Hiring six new positional coaches and a special teams coordinator prior to the 2018-19 season, the Dallas Cowboys saw plenty of success with this turnover - rebounding from a 3-5 start to reach the Divisional Round before having their season end at the LA Rams. At arguably their most important position, the Cowboys admitted to hiring the wrong fit when Paul Alexander was fired mid-season. Very fortunately, Alexander's assistant was ready to step up and become one of the most respected coaches on the staff, with former Cowboys Tackle Marc Colombo receiving a new contract as OL Coach through next season.

The team announced that Colombo would return on Tuesday. The day prior, Head Coach Jason Garrett said he expects Center Travis Frederick to be ready for the entirety of the offseason program. The two-time 1st Team All-Pro missed the entire season dealing with Gillian-Barre Syndrome.

Jon Machota on Twitter

Source: Cowboys have signed offensive line coach Marc Colombo to a new contract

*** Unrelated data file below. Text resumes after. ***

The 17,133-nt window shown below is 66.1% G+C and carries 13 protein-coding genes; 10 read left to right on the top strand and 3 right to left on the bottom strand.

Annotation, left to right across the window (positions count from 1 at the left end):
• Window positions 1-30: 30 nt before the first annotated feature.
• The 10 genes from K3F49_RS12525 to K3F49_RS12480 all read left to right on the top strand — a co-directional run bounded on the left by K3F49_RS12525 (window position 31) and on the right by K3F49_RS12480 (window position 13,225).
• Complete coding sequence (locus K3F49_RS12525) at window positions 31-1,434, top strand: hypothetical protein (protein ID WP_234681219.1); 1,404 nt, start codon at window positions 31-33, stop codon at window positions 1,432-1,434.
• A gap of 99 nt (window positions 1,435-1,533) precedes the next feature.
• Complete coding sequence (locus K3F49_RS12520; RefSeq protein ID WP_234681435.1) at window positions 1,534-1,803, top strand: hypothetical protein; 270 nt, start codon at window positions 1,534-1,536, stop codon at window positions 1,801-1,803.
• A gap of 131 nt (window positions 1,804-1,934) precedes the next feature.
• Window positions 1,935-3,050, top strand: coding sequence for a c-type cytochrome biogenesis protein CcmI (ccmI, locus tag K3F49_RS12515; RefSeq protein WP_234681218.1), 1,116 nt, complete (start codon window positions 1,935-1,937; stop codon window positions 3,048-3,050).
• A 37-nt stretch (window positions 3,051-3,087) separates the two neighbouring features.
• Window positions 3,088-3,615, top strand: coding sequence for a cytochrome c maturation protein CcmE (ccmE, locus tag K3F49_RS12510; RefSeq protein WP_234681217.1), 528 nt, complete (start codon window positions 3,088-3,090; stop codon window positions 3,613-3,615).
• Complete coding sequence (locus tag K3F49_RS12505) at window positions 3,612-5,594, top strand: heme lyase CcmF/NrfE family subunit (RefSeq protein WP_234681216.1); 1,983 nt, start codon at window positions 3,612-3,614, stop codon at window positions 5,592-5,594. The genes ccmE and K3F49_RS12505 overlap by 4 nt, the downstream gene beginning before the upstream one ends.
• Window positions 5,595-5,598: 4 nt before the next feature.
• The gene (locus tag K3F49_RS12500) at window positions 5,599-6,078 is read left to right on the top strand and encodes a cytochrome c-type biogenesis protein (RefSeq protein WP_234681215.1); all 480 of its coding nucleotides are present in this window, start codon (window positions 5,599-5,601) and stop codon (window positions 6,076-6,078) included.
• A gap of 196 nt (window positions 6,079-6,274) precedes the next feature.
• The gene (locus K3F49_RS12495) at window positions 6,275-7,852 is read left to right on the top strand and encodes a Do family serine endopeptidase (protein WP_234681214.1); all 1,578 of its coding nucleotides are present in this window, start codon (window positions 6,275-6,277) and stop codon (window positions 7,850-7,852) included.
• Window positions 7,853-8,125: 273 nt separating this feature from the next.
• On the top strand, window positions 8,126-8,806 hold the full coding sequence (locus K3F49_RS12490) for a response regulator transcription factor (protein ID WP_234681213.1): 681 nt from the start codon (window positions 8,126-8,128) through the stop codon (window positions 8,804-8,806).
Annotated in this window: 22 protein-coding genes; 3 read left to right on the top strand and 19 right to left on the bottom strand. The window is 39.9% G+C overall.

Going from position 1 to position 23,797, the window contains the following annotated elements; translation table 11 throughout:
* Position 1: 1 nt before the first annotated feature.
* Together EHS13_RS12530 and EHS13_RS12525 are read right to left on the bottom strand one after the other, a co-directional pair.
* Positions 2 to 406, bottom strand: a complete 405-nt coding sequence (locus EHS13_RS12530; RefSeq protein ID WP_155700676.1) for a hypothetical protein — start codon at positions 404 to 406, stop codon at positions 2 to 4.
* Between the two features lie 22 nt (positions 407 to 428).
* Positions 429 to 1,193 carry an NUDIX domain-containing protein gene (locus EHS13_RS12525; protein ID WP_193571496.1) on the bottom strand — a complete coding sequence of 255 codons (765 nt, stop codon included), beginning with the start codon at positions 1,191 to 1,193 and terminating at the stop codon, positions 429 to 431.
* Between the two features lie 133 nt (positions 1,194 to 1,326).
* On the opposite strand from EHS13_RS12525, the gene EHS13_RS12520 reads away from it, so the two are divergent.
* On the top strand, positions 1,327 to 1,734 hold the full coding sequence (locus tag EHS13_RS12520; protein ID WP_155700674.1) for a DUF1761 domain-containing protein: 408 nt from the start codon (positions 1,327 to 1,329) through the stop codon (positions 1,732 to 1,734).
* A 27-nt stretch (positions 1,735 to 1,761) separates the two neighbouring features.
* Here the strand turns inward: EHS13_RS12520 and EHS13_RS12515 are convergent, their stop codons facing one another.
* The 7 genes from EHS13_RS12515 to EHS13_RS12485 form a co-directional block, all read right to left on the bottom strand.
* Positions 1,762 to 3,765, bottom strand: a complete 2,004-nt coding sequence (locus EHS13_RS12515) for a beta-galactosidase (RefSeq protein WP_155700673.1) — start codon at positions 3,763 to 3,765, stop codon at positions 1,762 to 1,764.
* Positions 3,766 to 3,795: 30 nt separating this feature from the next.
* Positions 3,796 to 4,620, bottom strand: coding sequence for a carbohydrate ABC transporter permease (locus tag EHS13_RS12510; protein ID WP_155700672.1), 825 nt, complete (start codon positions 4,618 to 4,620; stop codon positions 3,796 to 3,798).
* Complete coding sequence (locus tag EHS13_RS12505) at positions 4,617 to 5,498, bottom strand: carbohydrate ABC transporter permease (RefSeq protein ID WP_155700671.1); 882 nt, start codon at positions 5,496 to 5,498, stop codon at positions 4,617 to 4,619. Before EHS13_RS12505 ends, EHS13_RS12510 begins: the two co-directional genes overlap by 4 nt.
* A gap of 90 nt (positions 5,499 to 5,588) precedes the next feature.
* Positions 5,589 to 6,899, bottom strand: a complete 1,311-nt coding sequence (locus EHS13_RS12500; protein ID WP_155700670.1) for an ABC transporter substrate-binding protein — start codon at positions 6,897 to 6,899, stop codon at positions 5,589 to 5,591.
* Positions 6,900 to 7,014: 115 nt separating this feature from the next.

There's still work to be done this offseason for the Cowboys to maintain their usual standard on the offensive line. Just days removed from the end of the season, in which the Cowboys became the first playoff squad since 1988 to start all players under the age of 30, the Dallas OL is in great position and should remain an overwhelming strength under Colombo.

With Joe Looney set to return to a backup role and Xavier Su'a-Filo under contract, even the Cowboys depth up front is built up nicely well before free agency or the Draft. Cam Fleming and Marcus Martin are the Cowboys offensive linemen with expiring contracts.